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What Is The Petrified Forest In Arizona Famous For?

By Antonia Čirjak February 02 2020

Petrified Forest National Park
Petrified Forest National Park

Petrified Forest National Park is the most revered and absolutely exceptional locality for observing petrified wood completely exposed on the surface in a large variety. Gemstone-grade petrified wood is typically rare: this is the spot where it is concentrated in much higher quantities than usual. It is located not far from the Holbrook community in Arizona. 

The Petrified Forest National Park

Why is this location special? Mostly because of extremely favorable conditions that allowed to preserve the wood well and then expose it. Around 220 million years ago, this area was covered in a dense tropical coniferous forest. Tropical rains were frequent, and, as the area was on lower ground, the rivers regularly flooded it, bringing in mud and sediment. Huge trees - up to 200 feet tall and 9 feet in diameter - or their broken off branches would fall and eventually buried by the sediment and mud brought in by streams.

The area was also volcanically active, and several eruptions added their layers of ash to the mix: and volcanic ash is a great contributor to creating petrified wood as it contains silica. The mix of the sediment, solidified volcanic ash, and plant fossils produced the rock formation known as Chinle Formation. 

Floods or eruptions, as opposed to minor regular events such as normal accumulation of sediment over time, allow wood and specimens to get covered rapidly without oxygen. This swift burial protected some of the freshly fallen trees from major damage by oxygen and insects. The dissolved ash was slowly washing off the biological matter, replacing it with silica. Other minerals, iron, and manganese were also mixed in, which gave the resulting rock a palette of colors.

Fast Forward A Million Years

As millions of years went by, what used to be lowland where Chinle formation deposited rose and became highlands. More time passed, and the rock above it eroded away under the weathering, opening the Chinle formation itself to the impact of the winds and rains. The wood, which at that point was completely fossilized, has a higher hardness than mud and ash sediments (as it is basically agate or opal), so it remained unchanged and eventually ended up wholly exposed.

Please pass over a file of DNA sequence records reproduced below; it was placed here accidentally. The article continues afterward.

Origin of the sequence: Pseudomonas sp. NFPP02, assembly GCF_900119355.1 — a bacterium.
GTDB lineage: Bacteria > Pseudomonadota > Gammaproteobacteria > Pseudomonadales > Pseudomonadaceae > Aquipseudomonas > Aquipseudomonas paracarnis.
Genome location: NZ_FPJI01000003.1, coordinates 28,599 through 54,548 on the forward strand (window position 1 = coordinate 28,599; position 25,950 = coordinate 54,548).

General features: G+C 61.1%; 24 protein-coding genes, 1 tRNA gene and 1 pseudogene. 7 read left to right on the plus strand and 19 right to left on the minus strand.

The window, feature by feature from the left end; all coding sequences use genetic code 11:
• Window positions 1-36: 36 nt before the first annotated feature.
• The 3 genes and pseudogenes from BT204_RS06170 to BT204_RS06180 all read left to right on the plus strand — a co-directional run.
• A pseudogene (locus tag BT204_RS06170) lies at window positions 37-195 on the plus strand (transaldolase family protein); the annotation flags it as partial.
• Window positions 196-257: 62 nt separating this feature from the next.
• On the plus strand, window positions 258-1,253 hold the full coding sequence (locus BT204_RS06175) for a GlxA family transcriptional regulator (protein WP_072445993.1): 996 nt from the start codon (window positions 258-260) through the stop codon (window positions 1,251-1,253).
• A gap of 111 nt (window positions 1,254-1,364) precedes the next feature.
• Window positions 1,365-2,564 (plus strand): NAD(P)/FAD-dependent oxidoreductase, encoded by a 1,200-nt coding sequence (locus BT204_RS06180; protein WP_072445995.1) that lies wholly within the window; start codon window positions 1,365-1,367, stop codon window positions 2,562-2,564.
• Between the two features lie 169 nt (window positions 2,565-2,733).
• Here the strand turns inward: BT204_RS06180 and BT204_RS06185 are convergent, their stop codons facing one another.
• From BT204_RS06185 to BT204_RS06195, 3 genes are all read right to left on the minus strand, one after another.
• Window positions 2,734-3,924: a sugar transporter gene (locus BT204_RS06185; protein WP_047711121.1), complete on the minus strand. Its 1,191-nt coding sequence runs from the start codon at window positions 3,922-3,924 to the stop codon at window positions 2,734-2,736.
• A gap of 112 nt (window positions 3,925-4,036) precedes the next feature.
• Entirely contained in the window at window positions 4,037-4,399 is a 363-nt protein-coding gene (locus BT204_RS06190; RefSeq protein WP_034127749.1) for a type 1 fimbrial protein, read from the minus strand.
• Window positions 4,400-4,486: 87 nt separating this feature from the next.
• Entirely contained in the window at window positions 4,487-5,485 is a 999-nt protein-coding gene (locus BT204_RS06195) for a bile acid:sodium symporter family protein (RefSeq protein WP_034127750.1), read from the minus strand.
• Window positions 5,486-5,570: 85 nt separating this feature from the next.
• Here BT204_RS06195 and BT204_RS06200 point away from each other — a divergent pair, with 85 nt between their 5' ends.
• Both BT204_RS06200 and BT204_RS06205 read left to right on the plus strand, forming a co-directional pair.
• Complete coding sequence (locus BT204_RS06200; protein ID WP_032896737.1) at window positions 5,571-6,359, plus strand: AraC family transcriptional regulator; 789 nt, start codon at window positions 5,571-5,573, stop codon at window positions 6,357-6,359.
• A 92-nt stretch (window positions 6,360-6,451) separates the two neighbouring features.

Colorful crystals in a petrified log in Petrified Forest National Park in Arizona
Colorful crystals in a petrified log in Petrified Forest National Park in Arizona

Now it is visible on the surface free of its accompanying ancient ash and mud, covering areas of the park in petrified wood fragments, trunks, branches, and trunks, st times massive in size and stunning in color. Visitors can now walk among the trees of the 220 000 000 years old forest. Please note that you can not dig, break off, or remove anything. 

Is Petrified Wood Rare?

In general, petrified wood is not rare. It is found in many fossil beds, in volcanic deposits, sedimentary rocks, and various other formations. At times, it can be exposed after severe storms washing now underwater forests ashore. It can be exposed during digs that clear off ancient volcanic ash and mud preserving trees.

Lapidary-grade or especially visually appealing and well preserved petrified wood, on the other hand, is scarce. It should be more than beautifully looking; the piece has to be relatively free of fractures and voids that make the piece fragile.  

Where Can I Find Petrified Wood In The US?

We would love to remind you that not every location allows you to collect petrified wood even if you are allowed to hike in the area and enjoy the view. It is illegal to remove petrified wood (same as rock, fossils, and other natural objects) from National Parks. Please make sure to collect it legally and safely!

The best locations where petrified wood is exposed and can be seen in the US:

  • Petrified Forest National Park (Holbrook, Arizona)
  • Escalante Petrified Forest State Park (Escalante, Utah)
  • Ginkgo Petrified Forest (Wanapum Reservoir, Washington)
  • Florissant Fossil Beds (Florissant, Colorado)
  • The Petrified Forest (Calistoga, California)
  • The Gilboa Fossils (Gilboa, New York)
  • Petrified Palm Deposits in the Catahoula Formation (Louisiana, Texas, and Mississippi)
  • Mississippi Petrified Forest (Flora, Mississippi)
  • Blue Forest (Eden Valley, Wyoming)
  • Gallatin Petrified Forest (Yellowstone, Wyoming)

Even if you are not allowed to disturb and remove the fossils, you can take pictures, and you can buy specimens in each location’s gift shop (with a few exceptions).

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